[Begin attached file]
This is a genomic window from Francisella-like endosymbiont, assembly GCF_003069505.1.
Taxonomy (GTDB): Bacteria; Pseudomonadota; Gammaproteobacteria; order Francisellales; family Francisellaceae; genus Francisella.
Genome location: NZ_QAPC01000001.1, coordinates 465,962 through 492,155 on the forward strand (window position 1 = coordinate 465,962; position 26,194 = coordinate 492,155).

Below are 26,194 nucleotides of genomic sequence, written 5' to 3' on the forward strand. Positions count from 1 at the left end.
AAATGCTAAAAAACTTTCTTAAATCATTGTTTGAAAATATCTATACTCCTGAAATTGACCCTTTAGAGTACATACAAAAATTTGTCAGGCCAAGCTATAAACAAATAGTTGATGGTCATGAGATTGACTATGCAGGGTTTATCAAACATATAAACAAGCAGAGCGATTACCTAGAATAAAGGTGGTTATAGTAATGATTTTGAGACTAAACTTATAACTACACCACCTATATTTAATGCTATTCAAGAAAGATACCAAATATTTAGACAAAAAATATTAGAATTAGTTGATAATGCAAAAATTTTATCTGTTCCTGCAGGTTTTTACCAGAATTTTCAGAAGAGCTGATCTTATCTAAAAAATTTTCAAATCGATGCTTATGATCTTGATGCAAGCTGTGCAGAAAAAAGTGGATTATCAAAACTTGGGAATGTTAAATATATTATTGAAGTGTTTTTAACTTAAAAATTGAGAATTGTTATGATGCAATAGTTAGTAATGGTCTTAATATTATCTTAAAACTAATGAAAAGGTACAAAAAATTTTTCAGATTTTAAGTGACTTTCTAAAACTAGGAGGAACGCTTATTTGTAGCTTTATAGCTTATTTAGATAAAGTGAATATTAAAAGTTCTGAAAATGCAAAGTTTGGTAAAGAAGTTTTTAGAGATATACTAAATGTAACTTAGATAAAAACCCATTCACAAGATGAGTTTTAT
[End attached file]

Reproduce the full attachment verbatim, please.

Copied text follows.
This is a genomic window from Francisella-like endosymbiont, assembly GCF_003069505.1.
Taxonomy (GTDB): Bacteria; Pseudomonadota; Gammaproteobacteria; order Francisellales; family Francisellaceae; genus Francisella.
Genome location: NZ_QAPC01000001.1, coordinates 465,962 through 492,155 on the forward strand (window position 1 = coordinate 465,962; position 26,194 = coordinate 492,155).

Below are 26,194 nucleotides of genomic sequence, written 5' to 3' on the forward strand. Positions count from 1 at the left end.
AAATGCTAAAAAACTTTCTTAAATCATTGTTTGAAAATATCTATACTCCTGAAATTGACCCTTTAGAGTACATACAAAAATTTGTCAGGCCAAGCTATAAACAAATAGTTGATGGTCATGAGATTGACTATGCAGGGTTTATCAAACATATAAACAAGCAGAGCGATTACCTAGAATAAAGGTGGTTATAGTAATGATTTTGAGACTAAACTTATAACTACACCACCTATATTTAATGCTATTCAAGAAAGATACCAAATATTTAGACAAAAAATATTAGAATTAGTTGATAATGCAAAAATTTTATCTGTTCCTGCAGGTTTTTACCAGAATTTTCAGAAGAGCTGATCTTATCTAAAAAATTTTCAAATCGATGCTTATGATCTTGATGCAAGCTGTGCAGAAAAAAGTGGATTATCAAAACTTGGGAATGTTAAATATATTATTGAAGTGTTTTTAACTTAAAAATTGAGAATTGTTATGATGCAATAGTTAGTAATGGTCTTAATATTATCTTAAAACTAATGAAAAGGTACAAAAAATTTTTCAGATTTTAAGTGACTTTCTAAAACTAGGAGGAACGCTTATTTGTAGCTTTATAGCTTATTTAGATAAAGTGAATATTAAAAGTTCTGAAAATGCAAAGTTTGGTAAAGAAGTTTTTAGAGATATACTAAATGTAACTTAGATAAAAACCCATTCACAAGATGAGTTTTAT